Guest post from Tony Levy, IBM Business Analytics
In an increasingly volatile business climate, forecasting has never been more important, or more challenging. Many corporations have to confront the fact that existing forecasting processes are not fit for purpose, and unpleasant surprises are becoming more the norm than the exception.
To help organizations confront these forecasting challenges, we interviewed Steve Morlidge, former Controller of Unilever UK, and co-author of the renowned book, “Future Ready – Mastering Business Forecasting.”
Tony Levy (TL): As we head into the 2013 budget season, what advice can you give finance executives?
Steve Morlidge (SM): Volatility, uncertainty and risk are increasing. Relying on the traditional annual budget as the sole system for resource allocation is no longer practical. Instead, companies need to rely more on timely, reliable forecasts. With a clear view of where the business is headed, companies can make better decisions about the future.
TL: So companies need to rely less on annual budgets and more on timely, reliable forecasts. What is holding companies back from better forecasting?
SM: My sense is that the root cause of the issues that people experience is a failure to get their thinking straight. Firstly, forecasting is not an exercise in prediction. I believe forecasting is an attempt to make a good enough estimate of future outcomes to enable sound decisions to be made. The starting point in any attempt to forecast is therefore to determine the decision making process that a forecast supports; which in the case of financial forecasting is usually to help make resource allocation calls. With this clarity managers can then make informed choices about:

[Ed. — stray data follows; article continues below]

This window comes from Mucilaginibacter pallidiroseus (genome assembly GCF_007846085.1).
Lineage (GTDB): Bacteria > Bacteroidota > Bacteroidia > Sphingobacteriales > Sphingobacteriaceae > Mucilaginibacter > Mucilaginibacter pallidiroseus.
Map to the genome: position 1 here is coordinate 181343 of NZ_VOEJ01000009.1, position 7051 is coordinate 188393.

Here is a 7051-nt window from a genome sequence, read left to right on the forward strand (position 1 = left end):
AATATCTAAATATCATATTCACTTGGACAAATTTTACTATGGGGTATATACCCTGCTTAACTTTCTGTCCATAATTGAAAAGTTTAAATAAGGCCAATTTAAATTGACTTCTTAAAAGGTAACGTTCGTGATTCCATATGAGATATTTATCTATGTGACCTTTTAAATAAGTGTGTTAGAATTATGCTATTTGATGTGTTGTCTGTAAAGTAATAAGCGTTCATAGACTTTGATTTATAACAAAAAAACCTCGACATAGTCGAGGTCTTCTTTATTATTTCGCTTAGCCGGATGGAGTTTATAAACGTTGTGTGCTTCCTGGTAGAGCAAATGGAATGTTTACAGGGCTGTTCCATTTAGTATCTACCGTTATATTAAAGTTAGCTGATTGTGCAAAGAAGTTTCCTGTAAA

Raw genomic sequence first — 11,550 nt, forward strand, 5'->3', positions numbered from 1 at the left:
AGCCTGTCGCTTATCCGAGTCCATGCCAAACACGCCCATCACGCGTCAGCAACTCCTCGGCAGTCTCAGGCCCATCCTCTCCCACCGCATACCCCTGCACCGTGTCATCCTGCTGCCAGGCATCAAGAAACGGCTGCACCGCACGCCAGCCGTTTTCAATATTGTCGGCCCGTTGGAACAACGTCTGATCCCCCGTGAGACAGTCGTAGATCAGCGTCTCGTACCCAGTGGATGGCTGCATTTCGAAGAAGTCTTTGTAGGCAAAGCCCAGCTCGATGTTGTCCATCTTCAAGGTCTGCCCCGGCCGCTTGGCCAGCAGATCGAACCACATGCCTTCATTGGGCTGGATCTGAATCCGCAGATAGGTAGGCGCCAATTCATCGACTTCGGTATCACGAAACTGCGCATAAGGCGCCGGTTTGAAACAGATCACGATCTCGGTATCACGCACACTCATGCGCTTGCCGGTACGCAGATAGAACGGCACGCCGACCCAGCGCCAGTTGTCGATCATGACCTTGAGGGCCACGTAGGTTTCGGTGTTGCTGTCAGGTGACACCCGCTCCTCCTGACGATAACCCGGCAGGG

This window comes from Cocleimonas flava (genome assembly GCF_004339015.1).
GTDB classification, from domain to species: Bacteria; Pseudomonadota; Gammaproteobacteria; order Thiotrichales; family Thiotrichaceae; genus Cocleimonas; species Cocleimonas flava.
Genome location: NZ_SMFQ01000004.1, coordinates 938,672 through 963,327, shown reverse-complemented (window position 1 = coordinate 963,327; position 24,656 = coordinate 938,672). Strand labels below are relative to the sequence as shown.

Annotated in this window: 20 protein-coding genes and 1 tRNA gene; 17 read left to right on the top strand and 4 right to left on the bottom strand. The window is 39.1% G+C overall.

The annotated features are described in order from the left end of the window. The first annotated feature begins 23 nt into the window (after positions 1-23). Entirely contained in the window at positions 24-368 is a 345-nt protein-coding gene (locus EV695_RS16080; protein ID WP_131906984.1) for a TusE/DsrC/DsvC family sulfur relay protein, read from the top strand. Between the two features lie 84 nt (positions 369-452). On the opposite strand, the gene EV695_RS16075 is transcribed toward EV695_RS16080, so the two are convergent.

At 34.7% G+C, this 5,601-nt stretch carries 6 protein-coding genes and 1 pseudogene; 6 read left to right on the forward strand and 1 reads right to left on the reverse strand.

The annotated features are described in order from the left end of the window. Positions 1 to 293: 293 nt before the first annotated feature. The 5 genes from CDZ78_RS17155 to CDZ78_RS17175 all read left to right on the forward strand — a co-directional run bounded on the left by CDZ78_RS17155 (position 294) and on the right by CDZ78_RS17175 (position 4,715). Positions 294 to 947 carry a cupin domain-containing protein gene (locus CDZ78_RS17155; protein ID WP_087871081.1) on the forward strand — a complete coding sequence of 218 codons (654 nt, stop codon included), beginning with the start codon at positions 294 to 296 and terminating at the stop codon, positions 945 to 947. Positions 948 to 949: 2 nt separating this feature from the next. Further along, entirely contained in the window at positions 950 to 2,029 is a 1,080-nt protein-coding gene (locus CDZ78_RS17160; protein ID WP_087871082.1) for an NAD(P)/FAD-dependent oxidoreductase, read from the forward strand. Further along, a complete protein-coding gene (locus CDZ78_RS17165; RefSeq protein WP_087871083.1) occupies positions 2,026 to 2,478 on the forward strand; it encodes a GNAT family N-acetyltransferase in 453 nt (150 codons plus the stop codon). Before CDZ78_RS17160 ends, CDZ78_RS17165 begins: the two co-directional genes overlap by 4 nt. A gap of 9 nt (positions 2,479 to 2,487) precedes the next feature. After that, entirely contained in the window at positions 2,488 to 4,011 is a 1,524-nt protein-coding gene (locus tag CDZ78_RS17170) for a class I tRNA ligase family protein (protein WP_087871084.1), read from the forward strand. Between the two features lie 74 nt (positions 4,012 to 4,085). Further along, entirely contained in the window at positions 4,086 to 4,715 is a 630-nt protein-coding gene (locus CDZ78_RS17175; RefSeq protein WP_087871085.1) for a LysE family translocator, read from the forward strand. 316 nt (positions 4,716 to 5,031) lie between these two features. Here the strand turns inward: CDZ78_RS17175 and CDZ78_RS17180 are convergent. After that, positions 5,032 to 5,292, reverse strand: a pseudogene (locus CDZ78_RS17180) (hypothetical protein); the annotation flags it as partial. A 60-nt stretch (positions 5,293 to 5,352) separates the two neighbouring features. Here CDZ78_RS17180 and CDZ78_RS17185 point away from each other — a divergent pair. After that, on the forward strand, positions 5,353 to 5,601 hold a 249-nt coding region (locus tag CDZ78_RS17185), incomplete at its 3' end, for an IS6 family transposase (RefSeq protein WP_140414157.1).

· Forecast horizons and timeliness
· Measures of quality
· Risk and uncertainty
· How to manage a routine forecast process
TL: What is it about forecast horizons and timeliness that finance teams struggle with, and how should they be thinking about this?
SM: In my experience most finance teams recognize that it doesn’t make much sense to cut off forecasts at the financial year-end but have trouble articulating why this should be and working out what they should do instead. The reason why we should move to rolling horizons is that we need forward visibility that matches our decision making lead times – so if we need six quarters notice to execute on a decision then we need to see six quarter ahead at all times. People also struggle with working out how often they should forecast. My guidance here is that if a variable (such as revenue) is volatile and material for decision-making purposes then reforecast it frequently. If a variable is very stable and irrelevant to the decisions you need to take a forecast less frequently.
Stay tuned for Part 2 of my interview with Steve next week.
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